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Experiences with electronic health records: Early adopters in long-term care facilities

Cherry, Barbara J.; Ford, Eric W.; Peterson, Lori T.

doi: 10.1097/HMR.0b013e31820e110f
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Background: Electronic health records (EHRs) are becoming a required technology across the health care sector. Long-term care (LTC) facilities have lagged other settings in adopting health information technologies but represent an area where significant care coordination benefits might be realized. Nevertheless, managers face many of the same challenges implementing EHRs that exist in other environments when implementing enterprise-wide systems.

Purposes: This study was conducted to provide a description of the early users' experiences with EHRs in LTC facilities.

Methodology: Semistructured interviews were conducted. The 10 sites were all the "freestanding" LTC facilities using an EHR as of July 2008 in Texas. The interview respondents included administrators, nursing managers, nurses, certified nurse aides, and other system users. Semistructured interviews across multiple stakeholders were used to assess constructs critical to EHR adoption and implementation.

Findings: The LTC facility employees who work with EHR systems on a daily basis were positive about their experiences. In particular, operational improvements were achieved through increased access to resident information, cost avoidance, increased documentation accuracy, and implementation of evidence-based practices.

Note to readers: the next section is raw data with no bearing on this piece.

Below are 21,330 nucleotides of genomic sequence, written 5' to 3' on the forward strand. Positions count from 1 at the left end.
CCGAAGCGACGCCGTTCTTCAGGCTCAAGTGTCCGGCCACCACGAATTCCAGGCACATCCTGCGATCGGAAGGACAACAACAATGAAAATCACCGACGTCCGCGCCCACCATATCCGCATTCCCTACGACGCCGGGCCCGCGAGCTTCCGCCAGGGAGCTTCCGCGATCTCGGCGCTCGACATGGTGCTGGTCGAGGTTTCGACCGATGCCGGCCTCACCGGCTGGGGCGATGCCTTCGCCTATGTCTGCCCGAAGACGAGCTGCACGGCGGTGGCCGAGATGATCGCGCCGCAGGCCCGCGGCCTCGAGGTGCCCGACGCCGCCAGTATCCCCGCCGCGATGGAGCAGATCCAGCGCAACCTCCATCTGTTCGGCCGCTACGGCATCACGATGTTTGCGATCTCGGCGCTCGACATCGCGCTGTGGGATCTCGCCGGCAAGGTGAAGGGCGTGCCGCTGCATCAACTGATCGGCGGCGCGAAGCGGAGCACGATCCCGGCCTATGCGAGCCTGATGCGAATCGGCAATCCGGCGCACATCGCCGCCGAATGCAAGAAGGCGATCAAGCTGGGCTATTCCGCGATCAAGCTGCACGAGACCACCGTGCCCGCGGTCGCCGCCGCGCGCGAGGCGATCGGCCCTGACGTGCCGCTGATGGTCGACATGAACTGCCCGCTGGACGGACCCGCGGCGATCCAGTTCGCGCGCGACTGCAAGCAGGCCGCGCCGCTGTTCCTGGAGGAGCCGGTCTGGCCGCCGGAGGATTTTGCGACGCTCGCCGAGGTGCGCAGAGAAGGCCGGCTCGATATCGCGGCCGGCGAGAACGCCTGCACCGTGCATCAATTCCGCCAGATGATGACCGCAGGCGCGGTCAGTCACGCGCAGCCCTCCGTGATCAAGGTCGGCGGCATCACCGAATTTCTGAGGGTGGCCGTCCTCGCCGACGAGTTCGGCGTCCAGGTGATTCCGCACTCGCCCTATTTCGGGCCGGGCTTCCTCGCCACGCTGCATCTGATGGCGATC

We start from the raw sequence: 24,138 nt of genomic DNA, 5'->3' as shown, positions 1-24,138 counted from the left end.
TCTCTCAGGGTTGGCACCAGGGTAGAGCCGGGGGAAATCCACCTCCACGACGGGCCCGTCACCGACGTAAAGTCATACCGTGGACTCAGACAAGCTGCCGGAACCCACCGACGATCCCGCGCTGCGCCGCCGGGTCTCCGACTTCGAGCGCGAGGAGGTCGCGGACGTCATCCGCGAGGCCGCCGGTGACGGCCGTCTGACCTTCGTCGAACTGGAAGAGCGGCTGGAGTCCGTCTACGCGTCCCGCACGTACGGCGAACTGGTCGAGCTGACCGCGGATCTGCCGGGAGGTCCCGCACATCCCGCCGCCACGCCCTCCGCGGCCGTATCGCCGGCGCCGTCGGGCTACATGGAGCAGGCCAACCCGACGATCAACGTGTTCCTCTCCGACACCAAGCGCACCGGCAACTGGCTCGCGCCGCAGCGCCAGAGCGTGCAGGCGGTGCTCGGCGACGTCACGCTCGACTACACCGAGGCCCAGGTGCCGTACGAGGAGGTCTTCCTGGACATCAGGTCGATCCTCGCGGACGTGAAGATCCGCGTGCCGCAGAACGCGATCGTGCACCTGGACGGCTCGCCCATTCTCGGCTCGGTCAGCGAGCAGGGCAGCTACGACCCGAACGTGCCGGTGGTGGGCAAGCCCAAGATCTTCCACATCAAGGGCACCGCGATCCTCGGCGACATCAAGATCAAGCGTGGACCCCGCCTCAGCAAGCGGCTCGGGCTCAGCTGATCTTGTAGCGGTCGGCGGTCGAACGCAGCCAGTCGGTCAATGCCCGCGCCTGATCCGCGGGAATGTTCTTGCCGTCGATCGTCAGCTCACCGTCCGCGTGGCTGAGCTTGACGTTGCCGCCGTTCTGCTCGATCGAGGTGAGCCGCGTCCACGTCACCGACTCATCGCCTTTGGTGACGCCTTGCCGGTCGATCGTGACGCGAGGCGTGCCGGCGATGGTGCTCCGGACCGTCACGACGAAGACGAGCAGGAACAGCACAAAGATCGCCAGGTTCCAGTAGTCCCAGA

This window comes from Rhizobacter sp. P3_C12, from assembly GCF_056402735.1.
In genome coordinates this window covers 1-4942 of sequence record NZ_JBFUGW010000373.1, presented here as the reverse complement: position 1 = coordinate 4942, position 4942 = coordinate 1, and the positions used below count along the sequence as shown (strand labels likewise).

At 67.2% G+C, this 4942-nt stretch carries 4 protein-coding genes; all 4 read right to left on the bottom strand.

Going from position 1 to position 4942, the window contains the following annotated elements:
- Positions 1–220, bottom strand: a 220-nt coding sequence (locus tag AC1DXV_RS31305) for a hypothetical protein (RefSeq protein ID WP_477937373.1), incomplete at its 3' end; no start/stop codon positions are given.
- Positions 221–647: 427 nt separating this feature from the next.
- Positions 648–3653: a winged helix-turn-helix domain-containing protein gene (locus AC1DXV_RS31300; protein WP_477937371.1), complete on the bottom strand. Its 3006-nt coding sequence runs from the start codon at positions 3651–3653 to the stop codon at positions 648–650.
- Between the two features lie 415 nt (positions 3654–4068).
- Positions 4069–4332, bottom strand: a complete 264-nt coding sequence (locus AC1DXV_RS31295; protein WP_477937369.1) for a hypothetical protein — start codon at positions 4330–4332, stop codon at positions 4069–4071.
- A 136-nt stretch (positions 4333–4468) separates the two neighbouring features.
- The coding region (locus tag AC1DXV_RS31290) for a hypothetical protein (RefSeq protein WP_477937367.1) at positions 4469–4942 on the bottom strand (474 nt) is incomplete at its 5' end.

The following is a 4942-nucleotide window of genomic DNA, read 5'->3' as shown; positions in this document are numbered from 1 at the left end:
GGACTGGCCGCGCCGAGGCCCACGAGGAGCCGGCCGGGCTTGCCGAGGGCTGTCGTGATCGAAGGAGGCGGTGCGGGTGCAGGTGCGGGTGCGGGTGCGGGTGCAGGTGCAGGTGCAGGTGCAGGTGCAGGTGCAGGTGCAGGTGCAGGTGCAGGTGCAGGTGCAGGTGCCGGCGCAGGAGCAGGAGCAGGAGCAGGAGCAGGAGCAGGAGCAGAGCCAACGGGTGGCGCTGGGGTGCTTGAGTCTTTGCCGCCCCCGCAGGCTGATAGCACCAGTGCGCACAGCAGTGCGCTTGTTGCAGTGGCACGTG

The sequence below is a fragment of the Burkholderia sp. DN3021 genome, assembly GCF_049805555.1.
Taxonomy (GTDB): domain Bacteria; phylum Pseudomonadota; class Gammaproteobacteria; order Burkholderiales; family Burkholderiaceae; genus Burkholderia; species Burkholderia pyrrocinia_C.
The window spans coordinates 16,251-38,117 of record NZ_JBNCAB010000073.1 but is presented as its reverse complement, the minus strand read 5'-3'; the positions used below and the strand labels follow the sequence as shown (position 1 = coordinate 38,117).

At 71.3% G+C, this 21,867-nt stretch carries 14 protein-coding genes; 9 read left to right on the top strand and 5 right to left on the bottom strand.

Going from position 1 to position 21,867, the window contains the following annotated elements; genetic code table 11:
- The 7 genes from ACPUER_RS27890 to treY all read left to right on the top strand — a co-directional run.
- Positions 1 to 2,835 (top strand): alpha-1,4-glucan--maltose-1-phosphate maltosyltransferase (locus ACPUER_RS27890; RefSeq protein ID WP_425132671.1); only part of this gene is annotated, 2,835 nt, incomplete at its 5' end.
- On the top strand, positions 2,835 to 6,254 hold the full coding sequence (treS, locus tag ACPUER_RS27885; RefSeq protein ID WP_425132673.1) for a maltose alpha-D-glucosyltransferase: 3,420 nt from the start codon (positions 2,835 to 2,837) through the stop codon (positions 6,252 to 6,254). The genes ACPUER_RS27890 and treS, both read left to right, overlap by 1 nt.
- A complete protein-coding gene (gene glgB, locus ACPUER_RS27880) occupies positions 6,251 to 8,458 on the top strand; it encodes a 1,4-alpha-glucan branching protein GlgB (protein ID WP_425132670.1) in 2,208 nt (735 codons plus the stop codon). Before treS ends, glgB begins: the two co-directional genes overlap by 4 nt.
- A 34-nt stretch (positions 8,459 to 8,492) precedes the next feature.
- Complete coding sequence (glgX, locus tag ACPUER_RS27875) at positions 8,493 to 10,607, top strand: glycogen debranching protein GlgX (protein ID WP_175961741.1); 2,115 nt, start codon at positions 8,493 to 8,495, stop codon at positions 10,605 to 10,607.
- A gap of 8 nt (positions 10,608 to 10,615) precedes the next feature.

Practice Implications: Overall, administrators believed that the systems improved care quality and employee satisfaction and were cost effective and that the EHR made a positive return on investment. Electronic documentation led to both increases in charge capture related to resource utilization group documentation, significant savings in pharmacy waste, and reductions in nursing overtime as medical record management became more automated. Quality improvement came from computer-aided monitoring of the certified nurse aide's attendance to residents' activities of daily living.

Barbara J. Cherry, DNSc, MBA, RN, is Department Chair, Anita Thigpen Perry School of Nursing, Texas Tech University Health Sciences Center, Lubbock. Email: Barbara.Cherry@ttuhsc.edu.

Eric W. Ford, MPH, PhD, is Forsyth Medical Center Distinguished Professor, Department of Business Administration, Bryan School of Business and Economics, University of North Carolina Greensboro. E-mail: ewford@uncg.edu.

Lori T. Peterson, PhD, is Assistant Professor, Nance College of Business, Cleveland State University, Ohio. Email: L.Peterson@csuohio.edu.

© 2011 Lippincott Williams & Wilkins, Inc.